The Prosecution in the murder trial of Robert Durst is trying to convince the jury beyond a reasonable doubt that Durst killed his longtime friend, Susan Berman — as well as his Galveston neighbor, Morris Black — in order to cover up his alleged murder of his ex-wife, Kathie.
Lead Prosecutor John Lewin and his team are not only preparing the members of that panel to accept this as the most compelling and logical narrative but also want the jurors to feel the pain and cruelty they say Durst inflicted on those closest to him — and to viscerally understand the real-life consequences of his misanthropy.
When Deputy DA Habib Bailian calls Virginia McKeon to the stand, she adds to this compilation of personal testimony that the Prosecution has woven together in a series of striking, richly specific, and emotional narratives in the Durst saga.
Crime Story has already covered a number of those narratives. Kathryn Shaw-Cutter humanized her otherwise eccentric neighbor, Susan Berman, by talking about Berman’s devotion to her dogs. Shaw-Cutter also relayed how she came to share that affection, eventually adopting one of the dogs, Lulu, after Berman’s death. Then there was Ann Doyle, who offered that she had decided to travel halfway around the world amid a mushrooming pandemic in order to speak to the trauma that her friend Kathie Durst had suffered at the hands of Robert. Another friend, Marion Watlington, waited 40 years to be able to relate the marital horrors that Kathie shared with her. She also shared Kathie’s plea with the jury, “Don’t let the bastard get away with it.” Of course, Thomas Durst, Robert’s own brother, provided an explosive testimony describing the trauma-inducing passion of his brother’s cruel and abusive behavior. And Kathie’s brother Jim, the eldest of the five McCormack siblings, testified of his love for his baby sister and the agony of helplessly witnessing her husband physically abuse her in the McCormack family home.
Virginia McKeon’s testimony is the last of these emotional narratives to be heard in Judge Windham’s courtroom before the trial is suspended due to the Covid19 pandemic. For McKeon, the courtroom is a memory box of complex emotions that brings her long lost sister, Kathie Durst, back to life — but in the worst imaginable way.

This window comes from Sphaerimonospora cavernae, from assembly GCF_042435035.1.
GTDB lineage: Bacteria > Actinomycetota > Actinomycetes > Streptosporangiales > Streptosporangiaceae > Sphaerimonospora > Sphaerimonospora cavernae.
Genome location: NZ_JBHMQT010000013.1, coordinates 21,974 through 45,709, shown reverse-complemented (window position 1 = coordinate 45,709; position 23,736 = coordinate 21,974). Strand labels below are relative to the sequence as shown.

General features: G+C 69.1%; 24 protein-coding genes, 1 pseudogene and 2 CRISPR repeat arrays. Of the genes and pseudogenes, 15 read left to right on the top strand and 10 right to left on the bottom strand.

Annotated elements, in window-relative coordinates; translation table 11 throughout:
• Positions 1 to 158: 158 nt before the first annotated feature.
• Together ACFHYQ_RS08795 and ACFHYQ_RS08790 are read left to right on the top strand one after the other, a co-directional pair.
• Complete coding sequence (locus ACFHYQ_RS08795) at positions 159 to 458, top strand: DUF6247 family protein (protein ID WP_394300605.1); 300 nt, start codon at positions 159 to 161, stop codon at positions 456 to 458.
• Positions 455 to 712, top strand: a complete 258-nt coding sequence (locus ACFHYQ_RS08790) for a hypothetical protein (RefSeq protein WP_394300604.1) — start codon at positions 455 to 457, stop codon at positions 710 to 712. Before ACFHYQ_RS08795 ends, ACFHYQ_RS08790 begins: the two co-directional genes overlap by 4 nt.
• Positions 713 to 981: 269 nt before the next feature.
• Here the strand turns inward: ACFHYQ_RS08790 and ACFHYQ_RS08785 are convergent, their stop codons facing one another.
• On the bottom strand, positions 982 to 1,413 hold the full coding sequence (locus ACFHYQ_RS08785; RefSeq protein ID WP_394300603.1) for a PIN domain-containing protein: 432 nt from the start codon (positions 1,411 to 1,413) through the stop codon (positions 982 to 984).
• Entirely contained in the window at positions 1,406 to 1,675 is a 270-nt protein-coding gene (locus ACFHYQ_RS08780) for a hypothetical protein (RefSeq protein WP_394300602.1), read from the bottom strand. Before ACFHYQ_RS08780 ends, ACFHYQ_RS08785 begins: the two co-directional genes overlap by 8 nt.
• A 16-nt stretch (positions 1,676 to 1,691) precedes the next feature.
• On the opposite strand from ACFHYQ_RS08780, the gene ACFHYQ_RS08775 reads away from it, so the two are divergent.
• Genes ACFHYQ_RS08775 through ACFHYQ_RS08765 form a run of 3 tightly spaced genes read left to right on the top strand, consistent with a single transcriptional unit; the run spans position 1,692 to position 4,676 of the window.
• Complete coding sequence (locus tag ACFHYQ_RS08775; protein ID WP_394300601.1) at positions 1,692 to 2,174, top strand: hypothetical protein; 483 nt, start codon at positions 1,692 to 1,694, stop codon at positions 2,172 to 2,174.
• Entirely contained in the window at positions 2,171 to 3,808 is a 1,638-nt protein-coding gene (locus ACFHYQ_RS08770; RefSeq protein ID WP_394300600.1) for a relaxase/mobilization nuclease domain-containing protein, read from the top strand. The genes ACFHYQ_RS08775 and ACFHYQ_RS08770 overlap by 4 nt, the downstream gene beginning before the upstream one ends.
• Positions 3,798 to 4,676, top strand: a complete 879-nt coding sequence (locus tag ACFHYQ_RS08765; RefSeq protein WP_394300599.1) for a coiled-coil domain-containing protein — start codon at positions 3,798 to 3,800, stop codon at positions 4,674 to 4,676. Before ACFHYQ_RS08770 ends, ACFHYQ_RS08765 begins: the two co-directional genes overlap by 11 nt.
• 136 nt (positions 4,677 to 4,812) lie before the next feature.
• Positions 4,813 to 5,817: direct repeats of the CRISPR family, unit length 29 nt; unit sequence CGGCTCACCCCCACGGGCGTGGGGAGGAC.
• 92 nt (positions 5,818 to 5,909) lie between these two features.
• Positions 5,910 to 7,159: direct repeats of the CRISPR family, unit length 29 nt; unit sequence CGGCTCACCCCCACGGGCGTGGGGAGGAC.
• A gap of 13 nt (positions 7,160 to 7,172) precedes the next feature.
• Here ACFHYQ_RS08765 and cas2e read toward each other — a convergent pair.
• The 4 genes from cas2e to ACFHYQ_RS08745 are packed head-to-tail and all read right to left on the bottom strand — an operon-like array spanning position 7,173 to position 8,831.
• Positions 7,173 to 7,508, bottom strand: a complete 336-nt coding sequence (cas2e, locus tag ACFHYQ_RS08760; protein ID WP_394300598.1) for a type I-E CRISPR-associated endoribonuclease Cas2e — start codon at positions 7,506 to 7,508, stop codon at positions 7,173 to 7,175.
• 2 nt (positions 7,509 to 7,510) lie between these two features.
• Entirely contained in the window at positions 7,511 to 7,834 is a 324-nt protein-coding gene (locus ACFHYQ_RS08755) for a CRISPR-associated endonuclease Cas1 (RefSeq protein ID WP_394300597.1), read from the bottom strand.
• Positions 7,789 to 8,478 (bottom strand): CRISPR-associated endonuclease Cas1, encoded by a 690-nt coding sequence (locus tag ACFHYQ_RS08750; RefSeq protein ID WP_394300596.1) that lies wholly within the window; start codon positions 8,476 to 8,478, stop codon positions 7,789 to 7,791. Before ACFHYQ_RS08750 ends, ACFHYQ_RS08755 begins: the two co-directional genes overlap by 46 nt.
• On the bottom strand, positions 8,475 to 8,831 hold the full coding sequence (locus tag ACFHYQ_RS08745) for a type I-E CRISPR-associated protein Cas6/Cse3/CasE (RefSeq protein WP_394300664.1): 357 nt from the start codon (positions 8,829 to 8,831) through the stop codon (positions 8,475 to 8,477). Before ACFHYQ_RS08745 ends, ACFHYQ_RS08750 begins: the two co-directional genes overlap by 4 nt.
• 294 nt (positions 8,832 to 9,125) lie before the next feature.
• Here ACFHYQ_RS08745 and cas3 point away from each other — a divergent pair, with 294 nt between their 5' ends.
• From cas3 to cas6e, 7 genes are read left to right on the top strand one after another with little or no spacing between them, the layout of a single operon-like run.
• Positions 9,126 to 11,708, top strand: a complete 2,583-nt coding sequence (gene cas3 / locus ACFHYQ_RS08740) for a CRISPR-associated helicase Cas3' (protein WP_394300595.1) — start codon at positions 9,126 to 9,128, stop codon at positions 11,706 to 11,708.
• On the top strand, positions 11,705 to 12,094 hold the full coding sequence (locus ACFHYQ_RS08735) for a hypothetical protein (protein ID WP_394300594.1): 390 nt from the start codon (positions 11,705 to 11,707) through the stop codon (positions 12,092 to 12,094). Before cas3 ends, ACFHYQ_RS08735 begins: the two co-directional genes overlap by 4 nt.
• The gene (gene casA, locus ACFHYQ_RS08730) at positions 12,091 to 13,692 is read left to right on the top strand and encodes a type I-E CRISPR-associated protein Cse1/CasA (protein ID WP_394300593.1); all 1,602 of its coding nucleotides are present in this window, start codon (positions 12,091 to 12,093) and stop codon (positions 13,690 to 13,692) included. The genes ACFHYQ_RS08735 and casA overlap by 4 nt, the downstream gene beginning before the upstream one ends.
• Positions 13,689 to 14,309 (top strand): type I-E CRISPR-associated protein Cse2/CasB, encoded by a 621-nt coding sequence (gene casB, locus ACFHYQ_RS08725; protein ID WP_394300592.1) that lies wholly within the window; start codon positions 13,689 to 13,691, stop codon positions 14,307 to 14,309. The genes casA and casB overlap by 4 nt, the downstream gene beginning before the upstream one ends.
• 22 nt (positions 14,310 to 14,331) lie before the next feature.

BALIAN: WHAT WAS IT LIKE, BEING A MCCORMACK, GROWING UP?
MCKEON: IT WAS GREAT. WHEN I LOOK BACK, WE HAD A REGULAR, HAPPY MIDDLE-CLASS FAMILY. MY DAD WENT TO WORK AND MY MOM WAS ABLE TO BE HOME WITH US, YOU KNOW, TO RAISE US. SO WE HAD A REALLY NICE TIME. WE PLAYED AND, YOU KNOW, WE WERE CLOSE AS CAN BE WHEN, YOU KNOW SIBLINGS AND, YEAH, IT WAS A NICE FAMILY.
Early on in his questioning, Balian uses humor to draw emotion out of his witness. We saw this when he guided Sandra Garfield to describe how Susan Berman’s dog, the lovable but incorrigible Lulu, ripped up her carpet. Here, he asks McKeon to describe the McCormack family home.
BALIAN: YOUR PHYSICAL PROXIMITY TO EACH OTHER, GROWING UP, HOW BIG WAS THE HOUSE YOU GUYS LIVED IN?
MCKEON: IT WAS A THREE BEDROOM HOUSE. IT WAS A NICE HOUSE. YOU KNOW WE WERE IN BROOKLYN UNTIL I WAS FOUR, SO I DON’T REALLY REMEMBER A WHOLE LOT OUT THERE. BUT WHEN WE MOVED TO HOLLIS, IT WAS A NICE HOUSE, THREE BEDROOM. JIM HAD ONE ROOM AND MY PARENTS AND THEN THE FOUR GIRLS WENT INTO ONE ROOM.
BALIAN: FOUR GIRLS SHARED ONE ROOM AND JIM HAD HIS OWN ROOM? THAT DOESN’T SEEM RIGHT. HOW MANY BATHROOMS WERE THERE?
MCKEON: JUST ONE. BUT AT THAT TIME, I DON’T KNOW, IT WASN’T A MAJOR ISSUE THAT I RECALL ANYWAY. YOU KNOW, WE ONLY HAD TWO CLOSETS, BUT IT WAS ENOUGH, AS I SAID, WE WERE ALL HAPPY.
Under Balian’s guidance, McKeon describes her family as middle-class, fun-loving people who never seemed to take life too seriously, people with whom anyone can empathize. In showcasing for the jury the relatability of Kathie and her family, the Prosecution also seeks to alienate them from Robert Durst.
BALIAN: WHAT TYPES OF THINGS GROWING UP, WHAT’D YOU GUYS DO TOGETHER AS A FAMILY?